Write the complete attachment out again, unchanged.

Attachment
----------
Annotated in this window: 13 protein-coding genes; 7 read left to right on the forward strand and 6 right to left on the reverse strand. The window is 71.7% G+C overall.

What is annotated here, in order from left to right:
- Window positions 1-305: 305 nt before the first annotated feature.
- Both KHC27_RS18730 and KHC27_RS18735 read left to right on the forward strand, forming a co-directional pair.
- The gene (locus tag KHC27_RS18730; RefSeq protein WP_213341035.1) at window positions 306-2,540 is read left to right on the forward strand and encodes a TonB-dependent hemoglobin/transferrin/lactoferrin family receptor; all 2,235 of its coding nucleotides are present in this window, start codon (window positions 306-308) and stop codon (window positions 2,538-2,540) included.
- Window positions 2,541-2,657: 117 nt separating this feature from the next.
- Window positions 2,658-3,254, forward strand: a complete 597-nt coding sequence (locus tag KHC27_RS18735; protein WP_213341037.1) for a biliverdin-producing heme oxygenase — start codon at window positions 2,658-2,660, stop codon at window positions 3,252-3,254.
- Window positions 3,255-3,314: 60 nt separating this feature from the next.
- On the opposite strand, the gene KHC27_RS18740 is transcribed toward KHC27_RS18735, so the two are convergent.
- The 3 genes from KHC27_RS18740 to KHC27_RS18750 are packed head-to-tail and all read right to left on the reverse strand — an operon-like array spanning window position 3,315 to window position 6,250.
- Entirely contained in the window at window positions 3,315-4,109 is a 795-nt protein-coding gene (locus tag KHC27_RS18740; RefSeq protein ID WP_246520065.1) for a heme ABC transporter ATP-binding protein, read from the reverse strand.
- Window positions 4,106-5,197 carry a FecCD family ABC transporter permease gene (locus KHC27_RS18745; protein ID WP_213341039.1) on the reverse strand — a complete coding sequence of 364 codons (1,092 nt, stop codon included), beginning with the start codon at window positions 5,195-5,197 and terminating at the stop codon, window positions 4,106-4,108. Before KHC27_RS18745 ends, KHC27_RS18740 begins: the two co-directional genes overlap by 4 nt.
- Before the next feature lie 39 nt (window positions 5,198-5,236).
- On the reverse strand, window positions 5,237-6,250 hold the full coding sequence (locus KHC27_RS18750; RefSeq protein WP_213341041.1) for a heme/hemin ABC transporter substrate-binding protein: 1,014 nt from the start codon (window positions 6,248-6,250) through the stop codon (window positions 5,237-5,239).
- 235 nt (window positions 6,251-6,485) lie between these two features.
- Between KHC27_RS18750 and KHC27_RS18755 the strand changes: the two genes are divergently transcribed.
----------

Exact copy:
Annotated in this window: 13 protein-coding genes; 7 read left to right on the forward strand and 6 right to left on the reverse strand. The window is 71.7% G+C overall.

What is annotated here, in order from left to right:
- Window positions 1-305: 305 nt before the first annotated feature.
- Both KHC27_RS18730 and KHC27_RS18735 read left to right on the forward strand, forming a co-directional pair.
- The gene (locus tag KHC27_RS18730; RefSeq protein WP_213341035.1) at window positions 306-2,540 is read left to right on the forward strand and encodes a TonB-dependent hemoglobin/transferrin/lactoferrin family receptor; all 2,235 of its coding nucleotides are present in this window, start codon (window positions 306-308) and stop codon (window positions 2,538-2,540) included.
- Window positions 2,541-2,657: 117 nt separating this feature from the next.
- Window positions 2,658-3,254, forward strand: a complete 597-nt coding sequence (locus tag KHC27_RS18735; protein WP_213341037.1) for a biliverdin-producing heme oxygenase — start codon at window positions 2,658-2,660, stop codon at window positions 3,252-3,254.
- Window positions 3,255-3,314: 60 nt separating this feature from the next.
- On the opposite strand, the gene KHC27_RS18740 is transcribed toward KHC27_RS18735, so the two are convergent.
- The 3 genes from KHC27_RS18740 to KHC27_RS18750 are packed head-to-tail and all read right to left on the reverse strand — an operon-like array spanning window position 3,315 to window position 6,250.
- Entirely contained in the window at window positions 3,315-4,109 is a 795-nt protein-coding gene (locus tag KHC27_RS18740; RefSeq protein ID WP_246520065.1) for a heme ABC transporter ATP-binding protein, read from the reverse strand.
- Window positions 4,106-5,197 carry a FecCD family ABC transporter permease gene (locus KHC27_RS18745; protein ID WP_213341039.1) on the reverse strand — a complete coding sequence of 364 codons (1,092 nt, stop codon included), beginning with the start codon at window positions 5,195-5,197 and terminating at the stop codon, window positions 4,106-4,108. Before KHC27_RS18745 ends, KHC27_RS18740 begins: the two co-directional genes overlap by 4 nt.
- Before the next feature lie 39 nt (window positions 5,198-5,236).
- On the reverse strand, window positions 5,237-6,250 hold the full coding sequence (locus KHC27_RS18750; RefSeq protein WP_213341041.1) for a heme/hemin ABC transporter substrate-binding protein: 1,014 nt from the start codon (window positions 6,248-6,250) through the stop codon (window positions 5,237-5,239).
- 235 nt (window positions 6,251-6,485) lie between these two features.
- Between KHC27_RS18750 and KHC27_RS18755 the strand changes: the two genes are divergently transcribed.